At least problems created by others! :roll:
 

·
Registered
Joined
·
5,363 Posts
My software -

Antivirus:

I used Norton off and on for years. I was impressed with their software back in the DOS days when Peter Norton was running the show. Then he sold the product along with his smiling picture to Symantec, and we entered the Windows era. The software hooks in to the Windows operating system in sometimes nasty ways, and it did conflict with other software sometimes. In earlier versions of Windows it caused system crashes quite often. It was not a good community player - it wanted to own the show. It did, and still does, consume more system resources than it should. I have not put any Norton software on my system for a few years now, and it is going to stay that way.

McAfee started as shareware, and I used it for free for a long time. It was the best in its early years. I went back to it when I ditched Norton. At that point it was no longer free of course. Two years ago, they upgraded the software, and ruined it. It was constantly in my face. Like the little kid in class that constantly is waving their hand at the teacher and wiggling from head to toe whether they know the answer or not. They were no options to tell it to sit down and shut up. Got rid of it. McAfee called me to ask why, and I told them why. I just read a review of their current product and the reviewer said he could not understand why anyone would pay for software that irritating. So they weren't listening. They are history.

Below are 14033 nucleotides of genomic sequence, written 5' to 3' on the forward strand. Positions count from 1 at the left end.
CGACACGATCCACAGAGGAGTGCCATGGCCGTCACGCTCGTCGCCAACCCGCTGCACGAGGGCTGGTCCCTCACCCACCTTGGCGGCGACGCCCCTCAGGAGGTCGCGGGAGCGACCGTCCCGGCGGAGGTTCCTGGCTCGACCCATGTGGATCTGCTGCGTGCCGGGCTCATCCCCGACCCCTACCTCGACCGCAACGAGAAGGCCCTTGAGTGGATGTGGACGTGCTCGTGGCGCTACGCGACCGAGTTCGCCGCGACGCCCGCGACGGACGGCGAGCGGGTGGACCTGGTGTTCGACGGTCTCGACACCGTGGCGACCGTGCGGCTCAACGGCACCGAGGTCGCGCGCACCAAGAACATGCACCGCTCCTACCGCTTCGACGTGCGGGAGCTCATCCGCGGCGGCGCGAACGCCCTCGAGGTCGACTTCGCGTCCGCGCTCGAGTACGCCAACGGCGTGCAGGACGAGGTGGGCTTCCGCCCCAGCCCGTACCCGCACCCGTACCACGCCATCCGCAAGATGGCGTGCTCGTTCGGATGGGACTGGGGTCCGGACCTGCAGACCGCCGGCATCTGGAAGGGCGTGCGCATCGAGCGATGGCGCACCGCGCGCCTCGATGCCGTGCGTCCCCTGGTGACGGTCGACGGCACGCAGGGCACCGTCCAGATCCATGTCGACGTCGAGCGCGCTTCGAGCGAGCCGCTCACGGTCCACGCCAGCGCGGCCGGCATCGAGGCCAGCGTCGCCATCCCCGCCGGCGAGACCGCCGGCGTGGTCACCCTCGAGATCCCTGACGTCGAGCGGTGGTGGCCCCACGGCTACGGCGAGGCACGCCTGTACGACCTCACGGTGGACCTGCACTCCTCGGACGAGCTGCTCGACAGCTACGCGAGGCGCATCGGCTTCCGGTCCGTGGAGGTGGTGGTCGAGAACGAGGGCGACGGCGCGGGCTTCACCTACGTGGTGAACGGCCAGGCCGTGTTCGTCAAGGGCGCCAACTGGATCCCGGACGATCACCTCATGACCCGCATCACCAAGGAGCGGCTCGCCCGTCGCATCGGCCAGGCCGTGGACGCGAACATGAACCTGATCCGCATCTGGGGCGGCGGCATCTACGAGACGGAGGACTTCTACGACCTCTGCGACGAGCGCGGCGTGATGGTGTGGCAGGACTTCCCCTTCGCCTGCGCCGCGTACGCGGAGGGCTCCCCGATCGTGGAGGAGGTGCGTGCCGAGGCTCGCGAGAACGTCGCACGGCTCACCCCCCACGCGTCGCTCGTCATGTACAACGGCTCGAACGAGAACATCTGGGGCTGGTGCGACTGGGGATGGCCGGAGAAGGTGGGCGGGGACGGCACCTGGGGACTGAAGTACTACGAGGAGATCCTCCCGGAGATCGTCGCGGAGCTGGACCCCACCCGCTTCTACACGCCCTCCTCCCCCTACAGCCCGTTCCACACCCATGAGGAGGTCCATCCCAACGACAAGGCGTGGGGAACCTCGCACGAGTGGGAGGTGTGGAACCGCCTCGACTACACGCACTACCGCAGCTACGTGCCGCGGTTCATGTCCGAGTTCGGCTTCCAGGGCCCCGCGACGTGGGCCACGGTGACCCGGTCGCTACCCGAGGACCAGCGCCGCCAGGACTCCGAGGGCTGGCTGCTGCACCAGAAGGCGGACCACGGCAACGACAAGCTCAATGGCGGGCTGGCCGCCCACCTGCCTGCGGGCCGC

I went to Panda anti-virus last year. Excellent product. Automatic updates, sat there and did its job without bothering me unless there was something I really needed to know, and fairly fast with scanning. But it is very much like Suzuki. Great product, lousy support organization. Closed on weekends. Unfriendly website. Call during the week, and you'd get voicemail. Three or four business days later they'd get around to returning your call. And this was for sign-up & renewals issues - I wanted to give them money, they couldn't be bothered. It is also too expensive. $90 a year to protect 2 PCs in my house is way too much. I did not renew it this year.